I don’t know what made me think it was necessary.  Perhaps it was because I received more positive attention when I looked my “best” or maybe it was just because this behavior was modeled to me by my mother.  Either way, I felt like I had to have on makeup to be the best version of myself, and I certainly needed to have it on if I wanted to feel confident.  Lawrence changed all of that.

My sophomore year in college, I met Lawrence, and he changed my life with a brilliantly simple statement.  He said what every boyfriend should say.  It was a particularly crazy day in college, and I didn’t put on makeup that morning.  After a long day on campus, I went by his apartment to relax and watch a movie with him and his roommates.  I’m sure the first thing I said when I walked in was, “I’m so sorry I look like this.  It’s been a crazy day, and I didn’t have time to put my makeup on this morning.”  That’s paraphrased, but what I said doesn’t really matter.  It’s what he said when he looked up at me that counts.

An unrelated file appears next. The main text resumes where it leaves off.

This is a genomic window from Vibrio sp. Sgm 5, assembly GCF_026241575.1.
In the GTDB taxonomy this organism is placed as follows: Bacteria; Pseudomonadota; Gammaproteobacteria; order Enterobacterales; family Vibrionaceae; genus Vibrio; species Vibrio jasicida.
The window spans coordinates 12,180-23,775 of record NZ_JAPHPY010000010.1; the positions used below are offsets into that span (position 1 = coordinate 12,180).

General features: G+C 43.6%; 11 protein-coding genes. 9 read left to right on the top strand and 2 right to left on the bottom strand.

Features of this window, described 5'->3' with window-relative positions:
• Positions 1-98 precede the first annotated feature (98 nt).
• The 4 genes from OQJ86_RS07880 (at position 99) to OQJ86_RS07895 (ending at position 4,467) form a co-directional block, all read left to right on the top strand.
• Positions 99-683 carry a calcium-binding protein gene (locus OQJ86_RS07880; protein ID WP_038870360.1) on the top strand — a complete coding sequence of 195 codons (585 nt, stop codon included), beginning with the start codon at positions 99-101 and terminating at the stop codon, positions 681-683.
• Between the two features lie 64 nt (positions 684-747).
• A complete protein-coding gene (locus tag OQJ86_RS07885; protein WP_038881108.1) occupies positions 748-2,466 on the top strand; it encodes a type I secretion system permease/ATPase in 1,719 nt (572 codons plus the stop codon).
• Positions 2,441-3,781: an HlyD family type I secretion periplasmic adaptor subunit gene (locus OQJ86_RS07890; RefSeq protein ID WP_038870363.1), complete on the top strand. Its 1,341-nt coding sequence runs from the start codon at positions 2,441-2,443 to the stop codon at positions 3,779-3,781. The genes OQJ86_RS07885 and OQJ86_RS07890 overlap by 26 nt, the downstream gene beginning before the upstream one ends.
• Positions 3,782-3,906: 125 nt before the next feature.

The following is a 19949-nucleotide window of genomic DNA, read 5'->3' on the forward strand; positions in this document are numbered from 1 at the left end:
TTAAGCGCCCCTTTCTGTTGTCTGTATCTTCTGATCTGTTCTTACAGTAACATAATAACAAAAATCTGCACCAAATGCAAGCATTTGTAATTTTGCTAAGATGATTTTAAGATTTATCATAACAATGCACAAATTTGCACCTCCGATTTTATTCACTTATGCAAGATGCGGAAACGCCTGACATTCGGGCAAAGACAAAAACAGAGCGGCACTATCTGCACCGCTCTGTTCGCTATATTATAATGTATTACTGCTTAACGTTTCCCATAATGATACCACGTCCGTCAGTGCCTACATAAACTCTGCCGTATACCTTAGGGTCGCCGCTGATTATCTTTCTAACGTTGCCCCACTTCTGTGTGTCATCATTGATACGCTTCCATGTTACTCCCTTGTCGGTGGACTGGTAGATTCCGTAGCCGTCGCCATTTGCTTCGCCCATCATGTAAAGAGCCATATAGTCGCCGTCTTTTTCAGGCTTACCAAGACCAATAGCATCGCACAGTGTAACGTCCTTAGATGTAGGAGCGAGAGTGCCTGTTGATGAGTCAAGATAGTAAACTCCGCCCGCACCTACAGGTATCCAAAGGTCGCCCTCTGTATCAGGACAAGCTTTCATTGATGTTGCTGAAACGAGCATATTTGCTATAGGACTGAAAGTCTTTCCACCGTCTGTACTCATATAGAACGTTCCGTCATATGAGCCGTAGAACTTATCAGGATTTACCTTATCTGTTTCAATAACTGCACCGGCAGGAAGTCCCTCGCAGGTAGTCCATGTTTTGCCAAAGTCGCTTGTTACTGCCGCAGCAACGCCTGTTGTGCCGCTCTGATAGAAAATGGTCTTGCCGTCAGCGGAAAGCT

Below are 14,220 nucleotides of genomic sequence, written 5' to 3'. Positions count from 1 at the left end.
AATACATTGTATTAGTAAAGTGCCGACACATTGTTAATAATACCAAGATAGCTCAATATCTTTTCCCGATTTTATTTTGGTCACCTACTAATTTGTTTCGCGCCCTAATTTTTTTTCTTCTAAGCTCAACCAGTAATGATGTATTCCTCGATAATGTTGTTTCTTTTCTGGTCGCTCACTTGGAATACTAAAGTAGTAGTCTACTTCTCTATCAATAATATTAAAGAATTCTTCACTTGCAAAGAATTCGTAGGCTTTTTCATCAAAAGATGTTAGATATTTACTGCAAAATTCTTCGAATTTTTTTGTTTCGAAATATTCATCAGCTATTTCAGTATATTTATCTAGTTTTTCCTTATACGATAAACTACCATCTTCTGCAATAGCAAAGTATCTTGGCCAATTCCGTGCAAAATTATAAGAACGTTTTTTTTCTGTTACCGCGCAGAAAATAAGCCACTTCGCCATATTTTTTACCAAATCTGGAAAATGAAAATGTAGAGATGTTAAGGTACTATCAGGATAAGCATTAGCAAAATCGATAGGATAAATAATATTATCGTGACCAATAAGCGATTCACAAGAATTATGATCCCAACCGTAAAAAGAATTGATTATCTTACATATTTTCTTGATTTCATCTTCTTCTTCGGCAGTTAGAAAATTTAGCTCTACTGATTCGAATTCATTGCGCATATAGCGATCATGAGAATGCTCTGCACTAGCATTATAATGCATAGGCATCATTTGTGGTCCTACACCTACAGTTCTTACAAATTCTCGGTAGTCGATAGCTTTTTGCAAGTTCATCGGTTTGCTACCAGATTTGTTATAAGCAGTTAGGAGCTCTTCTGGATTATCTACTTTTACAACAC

“You look beautiful.  I don’t know why you bother to wear makeup anyways.  You don’t need it.”  The way he said it was so casual, so matter of fact.  It was like this huge truth that the world had never told me, and here he was unveiling it in passing.  He had no idea he had just completely changed my life.  He still doesn’t know that he changed my life, and he probably never will unless he decides to read this post.  To him, it was just the truth, and that’s what made it so impactful.

After that, I quit wearing makeup every day.  I had to ease myself into it because for awhile my face just looked so naked.  I forced myself to stick with it, and day by day it got easier.  I began to love the face I saw in the mirror and realize it was beautiful in its own right, and that gave me a feeling of confidence and empowerment.